'Townie': Andre Dubus III's memoir of growing up literate and tough
Andre Dubus III's memoir "Townie" is the author's story of growing up in an exceedingly literate household, landing in a rough neighborhood when his parents separated and eventually coming to terms with the use and abuse of violence. Dubus will discuss his book Tuesday at Seattle's University Book Store.
Special to The Seattle Times
Andre Dubus IIIThe author of "Townie" will discuss his book at 7 p.m. Tuesday at Seattle's University Book Store.; free (206-634-3400 or www.ubookstore.com).
I'm burned out on memoirs. Increasingly I share Tom Robbins' opinion, "People write memoirs because they lack the imagination to make things up."
Andre Dubus III, the son of the well-respected writer whose name he shares, clearly does have the imagination to make things up. One of his novels, "The House of Sand and Fog," was a finalist for the National Book Award. So why write a memoir, why shed the fiction writer's honorable cloak? Good fiction is more honest than most memoirs.
I've read Dubus' fiction, and I've read his father's fiction, and I've always assumed Dubus III's conspicuous talent was due, at least in part, to growing up in a writer's house where he was surrounded by smart books and smart people. I imagined he learned by osmosis.
So I was not surprised to read Dubus' description of his parents' parties in "Townie" (W.W. Norton, 352 pp., $25.95), how he and his siblings would observe the lettered men and women. "I remember hearing a lot of dirty words then but also ones like story, novel, and poem. Hemingway and Chekhov," he writes.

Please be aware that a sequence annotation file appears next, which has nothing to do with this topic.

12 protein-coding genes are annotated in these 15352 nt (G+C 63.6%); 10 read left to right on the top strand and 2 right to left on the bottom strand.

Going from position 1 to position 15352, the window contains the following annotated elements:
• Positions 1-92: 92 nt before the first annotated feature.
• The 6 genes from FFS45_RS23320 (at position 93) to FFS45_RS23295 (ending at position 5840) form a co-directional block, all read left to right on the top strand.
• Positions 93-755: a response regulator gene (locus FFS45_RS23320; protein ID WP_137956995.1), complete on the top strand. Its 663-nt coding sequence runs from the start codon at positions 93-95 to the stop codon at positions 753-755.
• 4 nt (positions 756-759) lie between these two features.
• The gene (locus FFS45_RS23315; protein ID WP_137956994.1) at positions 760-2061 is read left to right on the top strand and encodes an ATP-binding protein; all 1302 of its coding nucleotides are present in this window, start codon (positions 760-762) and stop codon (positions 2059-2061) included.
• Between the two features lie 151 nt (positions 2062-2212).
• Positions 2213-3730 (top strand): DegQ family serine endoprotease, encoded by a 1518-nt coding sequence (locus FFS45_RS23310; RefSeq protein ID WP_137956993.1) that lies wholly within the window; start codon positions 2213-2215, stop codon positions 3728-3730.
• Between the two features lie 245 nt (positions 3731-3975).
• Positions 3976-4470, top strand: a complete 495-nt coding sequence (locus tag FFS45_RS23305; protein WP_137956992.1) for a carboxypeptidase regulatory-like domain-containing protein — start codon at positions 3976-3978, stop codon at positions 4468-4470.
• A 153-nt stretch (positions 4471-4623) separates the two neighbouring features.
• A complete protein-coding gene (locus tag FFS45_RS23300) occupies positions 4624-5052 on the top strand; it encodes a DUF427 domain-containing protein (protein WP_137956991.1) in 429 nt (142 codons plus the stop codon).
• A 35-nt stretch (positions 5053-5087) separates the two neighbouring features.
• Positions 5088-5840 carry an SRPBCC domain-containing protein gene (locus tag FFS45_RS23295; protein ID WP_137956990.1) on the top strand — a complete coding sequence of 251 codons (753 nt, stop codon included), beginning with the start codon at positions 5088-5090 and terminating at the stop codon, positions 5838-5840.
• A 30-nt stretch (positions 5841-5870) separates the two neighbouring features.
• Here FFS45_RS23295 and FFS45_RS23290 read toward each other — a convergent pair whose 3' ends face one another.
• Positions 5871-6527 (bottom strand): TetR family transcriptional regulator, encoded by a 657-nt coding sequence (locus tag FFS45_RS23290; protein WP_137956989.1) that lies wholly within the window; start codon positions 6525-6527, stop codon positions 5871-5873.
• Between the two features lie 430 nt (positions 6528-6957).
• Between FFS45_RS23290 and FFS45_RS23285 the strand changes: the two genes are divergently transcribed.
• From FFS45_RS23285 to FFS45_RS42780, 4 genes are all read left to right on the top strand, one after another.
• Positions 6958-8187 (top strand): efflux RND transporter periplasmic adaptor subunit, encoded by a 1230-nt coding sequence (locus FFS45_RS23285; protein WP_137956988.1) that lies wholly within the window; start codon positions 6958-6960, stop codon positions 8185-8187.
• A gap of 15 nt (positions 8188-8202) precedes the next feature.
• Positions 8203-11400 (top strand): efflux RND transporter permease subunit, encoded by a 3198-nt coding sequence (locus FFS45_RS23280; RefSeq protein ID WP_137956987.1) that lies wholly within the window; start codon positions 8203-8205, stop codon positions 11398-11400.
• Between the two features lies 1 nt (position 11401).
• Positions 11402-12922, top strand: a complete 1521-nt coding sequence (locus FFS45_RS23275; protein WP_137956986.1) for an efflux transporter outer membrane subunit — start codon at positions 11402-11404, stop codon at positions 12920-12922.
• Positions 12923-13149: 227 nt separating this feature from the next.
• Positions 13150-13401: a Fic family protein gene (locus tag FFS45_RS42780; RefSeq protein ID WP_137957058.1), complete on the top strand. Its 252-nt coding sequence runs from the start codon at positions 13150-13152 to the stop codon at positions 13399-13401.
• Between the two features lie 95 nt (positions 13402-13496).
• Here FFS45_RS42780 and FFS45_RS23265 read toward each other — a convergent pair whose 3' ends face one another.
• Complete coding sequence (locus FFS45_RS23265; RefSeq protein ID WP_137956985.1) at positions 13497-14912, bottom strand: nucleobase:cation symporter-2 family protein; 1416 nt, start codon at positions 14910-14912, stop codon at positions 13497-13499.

Even better, the Vonneguts were neighbors. "The father, Kurt, would walk down to our house every afternoon and sit with us four kids in the living room and watch Batman on the small black-and-white." Vonnegut confides that his favorite Batman character is the Riddler. How cool is it to have Kurt Vonnegut tell you he likes the Riddler?
This idyllic portrait of the artist as a son of a writer takes a surprising turn when his parents separate and he and his siblings stay with his mother, who moves them "from one cheap rented house to the next." They eventually land in a section of town where "kids roamed the neighborhood like dogs." Dubus gets beat up regularly. He hides inside. Instead of reading books, he watches TV.
Dubus also watches movies, including "Billy Jack," "Walking Tall" and "Dirty Harry." Revenge fantasies bubble up. After repeated humiliations, and frustrated by his inability to defend himself or his siblings, he begins to work out and run obsessively. He learns to box, he learns to street fight.
This memoir is largely about his romance with violence — the initial flirtation, the heavy petting, the immersion and eventually the break-up. Dubus has unsettling insights into the allure of violence, and these insights eventually set him free as he realizes that "There were other ways to get this pus out, to express a wound."
Writing, of course, becomes the other way: "I knew then that if I wanted to stay this awake and alive, if I wanted to stay me, I would have to keep writing."
This memoir is also about his reconciliation with his father, writer to writer. "Gone was that subtle look that his time with you was something to do between writing sessions, that you were a pleasant or unpleasant distraction."
After finishing the book, I was still not sure why Dubus stepped out from behind the art of fiction, but I was glad he did. He is such a solid writer, he redeems the genre. He shows that truth can be as honest as fiction.
Pierce County Prosecutor Mark Lindquist
is the author of "The King of Methlehem."
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